A Clinic that Heals and Teaches
Clinica Esperanza Celebrates a Year of Work in a New Building

July 1st, 2008
by Thomas Tomczyk


Medical volunteer Lauren Young tends to a eleven-year-old Brittany Lucas, as her mother watches on.

Medical volunteer Lauren Young tends to a eleven-year-old Brittany Lucas, as her mother watches on.

Clinica Esperanza, often called Hospital Nurse Peggy, has completed a year of operating at its own building in Sandy Bay. Other than the much smaller AKR clinic, Clinica Esperanza is the only medical facility west of Coxen Hole. “We have patients coming from Flowers Bay, as far as Oak Ridge,” said nurse Peggy Stranges, founder of the clinic.

The facility is bustling with young medical students running room to room tending to patients coming for medical attention that rarely costs more than Lps. 50.

The clinic has become a place of training for dozens of medical students and doctors completing their residencies. Seven US medical schools have sent their students to the clinic and some of them receive a class credit for working at the clinic. “This is the first time I’ve learn with real patients,” said Lauren Young, 23, a first-year medical student from University of Texas, Houston. Young came to Roatan for a five-week period to gain hands, practical medical knowledge.

One or two doctors and between six to ten medical students are typically on staff. “We have so many volunteers we send them to other places, French Harbour Community clinic,” said Stranges, who coordinates the daily workings of the clinic and gives care to its patients. “I feel like a mother hen.” In 2007 110 volunteers, staying from seven days to six months, helped at the clinic to the total of 11,500 hours.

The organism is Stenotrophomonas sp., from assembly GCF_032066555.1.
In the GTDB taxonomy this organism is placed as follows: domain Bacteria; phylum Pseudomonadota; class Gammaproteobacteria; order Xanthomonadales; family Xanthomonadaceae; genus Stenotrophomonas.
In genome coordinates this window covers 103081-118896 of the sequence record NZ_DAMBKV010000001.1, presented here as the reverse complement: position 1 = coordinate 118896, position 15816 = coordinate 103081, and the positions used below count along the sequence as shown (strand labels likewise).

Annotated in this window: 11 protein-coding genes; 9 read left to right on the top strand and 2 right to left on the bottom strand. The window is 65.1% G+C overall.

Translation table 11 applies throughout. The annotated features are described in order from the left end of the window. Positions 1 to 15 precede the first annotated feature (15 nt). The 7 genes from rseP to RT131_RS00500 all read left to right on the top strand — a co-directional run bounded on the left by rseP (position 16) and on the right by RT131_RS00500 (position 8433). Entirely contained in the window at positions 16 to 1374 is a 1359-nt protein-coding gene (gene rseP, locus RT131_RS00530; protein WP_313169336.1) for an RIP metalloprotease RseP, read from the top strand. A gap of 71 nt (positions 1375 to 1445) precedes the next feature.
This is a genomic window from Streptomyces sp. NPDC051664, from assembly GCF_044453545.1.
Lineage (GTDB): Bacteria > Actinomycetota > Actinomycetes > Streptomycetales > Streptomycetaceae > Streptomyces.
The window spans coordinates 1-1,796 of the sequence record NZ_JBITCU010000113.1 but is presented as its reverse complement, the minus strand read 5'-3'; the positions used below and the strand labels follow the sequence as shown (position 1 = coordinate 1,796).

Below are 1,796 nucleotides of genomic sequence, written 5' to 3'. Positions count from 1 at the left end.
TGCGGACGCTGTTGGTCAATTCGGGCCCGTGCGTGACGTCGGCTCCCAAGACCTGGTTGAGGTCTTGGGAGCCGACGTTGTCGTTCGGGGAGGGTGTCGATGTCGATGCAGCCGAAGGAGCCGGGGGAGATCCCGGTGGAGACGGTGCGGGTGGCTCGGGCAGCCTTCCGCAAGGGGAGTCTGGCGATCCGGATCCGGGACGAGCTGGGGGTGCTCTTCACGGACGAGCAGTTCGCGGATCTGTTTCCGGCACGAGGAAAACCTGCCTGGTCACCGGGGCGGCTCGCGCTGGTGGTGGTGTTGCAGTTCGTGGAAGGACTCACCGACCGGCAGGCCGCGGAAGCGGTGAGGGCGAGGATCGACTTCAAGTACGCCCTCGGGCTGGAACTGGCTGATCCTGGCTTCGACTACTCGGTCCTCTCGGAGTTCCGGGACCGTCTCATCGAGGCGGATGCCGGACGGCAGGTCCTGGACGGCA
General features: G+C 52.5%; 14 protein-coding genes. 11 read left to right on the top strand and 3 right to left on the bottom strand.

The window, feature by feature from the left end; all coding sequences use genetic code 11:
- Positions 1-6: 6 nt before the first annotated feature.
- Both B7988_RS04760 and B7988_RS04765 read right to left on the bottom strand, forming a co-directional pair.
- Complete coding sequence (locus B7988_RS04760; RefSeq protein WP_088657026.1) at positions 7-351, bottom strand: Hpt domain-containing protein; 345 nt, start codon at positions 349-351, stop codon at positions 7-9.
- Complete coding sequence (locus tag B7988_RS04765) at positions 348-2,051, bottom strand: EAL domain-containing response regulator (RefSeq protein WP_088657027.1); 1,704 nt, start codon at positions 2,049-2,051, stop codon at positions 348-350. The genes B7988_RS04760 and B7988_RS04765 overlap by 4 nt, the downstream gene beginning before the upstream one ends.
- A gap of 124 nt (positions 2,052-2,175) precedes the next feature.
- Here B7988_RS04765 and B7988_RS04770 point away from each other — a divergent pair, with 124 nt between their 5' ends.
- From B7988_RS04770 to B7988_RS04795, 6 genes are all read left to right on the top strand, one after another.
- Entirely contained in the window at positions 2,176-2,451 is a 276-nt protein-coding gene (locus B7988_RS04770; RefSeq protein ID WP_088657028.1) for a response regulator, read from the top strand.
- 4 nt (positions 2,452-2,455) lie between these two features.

The transition to a sustainable medical program hasn’t come easy for Clinica Esperanza, and the shadow of an imploded Polo Galindo Clinic in Punta Gorda hangs over privately run medical facilities on the island. “Three of four mission hospitals fail in the first four years,” said Dr. Patrick Connell, a long-time clinic supporter. “We want the clinic to be here in 50 years.” So before donors tire out, Stranges hopes to create an endowment large enough to support of the operation of the clinic. It costs a monthly $7,000 to sustain the clinic, but once the building is completed it will cost as much as $25,000 a month.

The clinic is expanding and investing in its future. Dr. Ivan Pineda, a podiatrist, is the latest of the specialists to join the clinic’s eight paid staff. The 2,200 square foot facility is due to double in size when construction on the second floor birthing center is finished. Every week prenatal classes and diabetic classes are given. A newly acquired ultrasound machine will serve to educate local doctors in a course scheduled for January. [/private]

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